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Switzerland
Practice Relating to Rule 60. Improper Use of the United Nations Emblem or Uniform
Switzerland’s Aide-Memoire on the Ten Basic Rules of the Law of Armed Conflict (2005) states:
Rule 8
I remain fair:
- I shall use the distinctive emblems, white flag and uniform in accordance with the rules (cf. Rule 10). These also protect my comrades and me;
Rule 10
I am familiar with the international protective signs and their meaning. 
Switzerland, The Ten Basic Rules of the Law of Armed Conflict, Aide-memoire 51.007/IIIe, Swiss Army, issued based on Article 10 of the Ordinance for Organization of the Federal Department for Defence, Civil Protection and Sports dated 7 March 2003, entry into force on 1 July 2005, Rules 8 and 10.
The Aide-Memoire also states with regard to the protective signs of the UN: “Prohibited is/are … Any improper use of the distinctive sign.” 
Switzerland, The Ten Basic Rules of the Law of Armed Conflict, Aide-memoire 51.007/IIIe, Swiss Army, issued based on Article 10 of the Ordinance for Organization of the Federal Department for Defence, Civil Protection and Sports dated 7 March 2003, entry into force on 1 July 2005, Chart of Protective Signs.
Switzerland’s Regulation on Legal Bases for Conduct during an Engagement (2005) states:
15.2 Prohibited methods of warfare
223 Misuse of a distinctive sign and the feigning of protected status are prohibited in any place and at any time. …
224 Wearing enemy uniforms or feigning protected status by using the insignia, emblems or uniforms of the United Nations or of neutral States or States that are not party to the conflict is prohibited.
17 Sanctions for violations of the international law of armed conflict
237 The following in particular are criminal offences: improper use of international distinctive signs[.] 
Switzerland, Bases légales du comportement à l’engagement (BCE), Règlement 51.007/IVf, Swiss Army, issued based on Article 10 of the Ordinance on the Organization of the Federal Department for Defence, Civil Protection and Sports of 7 March 2003, entry into force on 1 July 2005, §§ 223–224 and 237.
Switzerland’s Military Criminal Code (1927), taking into account amendments entered into force up to 2011, states in a chapter entitled “War crimes”:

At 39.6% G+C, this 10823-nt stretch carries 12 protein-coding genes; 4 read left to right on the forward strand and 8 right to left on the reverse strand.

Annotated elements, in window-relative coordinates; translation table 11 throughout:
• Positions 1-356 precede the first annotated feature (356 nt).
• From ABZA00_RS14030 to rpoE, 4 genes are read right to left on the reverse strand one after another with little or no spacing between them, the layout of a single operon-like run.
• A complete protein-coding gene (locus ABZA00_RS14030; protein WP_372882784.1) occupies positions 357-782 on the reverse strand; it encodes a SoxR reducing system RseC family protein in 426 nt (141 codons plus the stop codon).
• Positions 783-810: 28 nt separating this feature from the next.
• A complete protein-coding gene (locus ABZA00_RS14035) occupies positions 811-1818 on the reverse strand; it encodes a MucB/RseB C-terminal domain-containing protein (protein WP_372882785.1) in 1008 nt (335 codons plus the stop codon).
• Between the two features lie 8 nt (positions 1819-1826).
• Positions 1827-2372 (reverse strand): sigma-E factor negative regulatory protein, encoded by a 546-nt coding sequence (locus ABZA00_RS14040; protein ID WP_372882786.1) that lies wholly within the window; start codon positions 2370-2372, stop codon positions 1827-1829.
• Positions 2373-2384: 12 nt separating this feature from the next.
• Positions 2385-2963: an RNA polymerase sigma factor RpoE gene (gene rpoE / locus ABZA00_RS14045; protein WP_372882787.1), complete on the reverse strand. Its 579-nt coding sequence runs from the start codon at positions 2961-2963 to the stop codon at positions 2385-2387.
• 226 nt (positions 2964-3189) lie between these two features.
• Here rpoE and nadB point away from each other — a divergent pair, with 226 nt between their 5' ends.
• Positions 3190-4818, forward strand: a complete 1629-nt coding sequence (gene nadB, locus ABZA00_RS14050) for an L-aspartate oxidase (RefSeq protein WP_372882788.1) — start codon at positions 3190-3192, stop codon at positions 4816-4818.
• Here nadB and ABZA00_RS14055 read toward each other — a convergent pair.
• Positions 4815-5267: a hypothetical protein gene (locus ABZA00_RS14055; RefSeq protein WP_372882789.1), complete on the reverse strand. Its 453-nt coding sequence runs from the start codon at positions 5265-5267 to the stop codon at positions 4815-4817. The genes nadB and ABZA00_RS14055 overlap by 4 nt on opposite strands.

Art. 110
Articles 112–114 apply in the context of international armed conflicts, including in situations of occupation, and, if the nature of the offence does not exclude it, in the context of non-international armed conflicts.
Art. 112c
1 The penalty shall be a custodial sentence of not less than three years for any person who, in the context of an armed conflict:
g. makes improper use … of the flag, the uniform, the military insignia … of the United Nations Organization[.] 
Switzerland, Military Criminal Code, 1927, taking into account amendments entered into force up to 2011, Articles 110 and 112c (1)(g).
Switzerland’s Penal Code (1937), taking into account amendments entered into force up to 2011, states under the title “War crimes”:
Art. 264b
Articles 264d–264j apply in the context of international armed conflicts, including in situations of occupation, and, if the nature of the offence does not exclude it, in the context of non-international armed conflicts.
Art. 264g
1 The penalty shall be a custodial sentence of not less than three years for any person who, in the context of an armed conflict:
g. makes improper use … of the flag, the uniform, the military insignia … of the United Nations Organization[.] 
Switzerland, Penal Code, 1937, taking into account amendments entered into force up to 2011, Articles 264b and 264g (1)(g).
Switzerland’s Law on the Protection of the UN Names and Emblems (1961) provides:
1. It is prohibited, except as authorized by the Secretary-General of the Organization of the United Nations, to use the following signs, belonging to the said organization
a. The name of the organization (in every language);
b. Its acronyms (in official Swiss languages and in English);
c. Its arms, flags and other emblems.
2. The prohibition applies similarly to imitations of the signs referred to in paragraph (1).
Anyone who, intentionally and in violation of the provisions of the present law, has made use of the names, acronyms, arms, flags and other emblems of intergovernmental organizations referred to in article 1 … or of any other signs constituting imitation thereof, … [commits a punishable offence]. 
Switzerland, Law on the Protection of the UN Names and Emblems, 1961, Articles 1 and 7(1).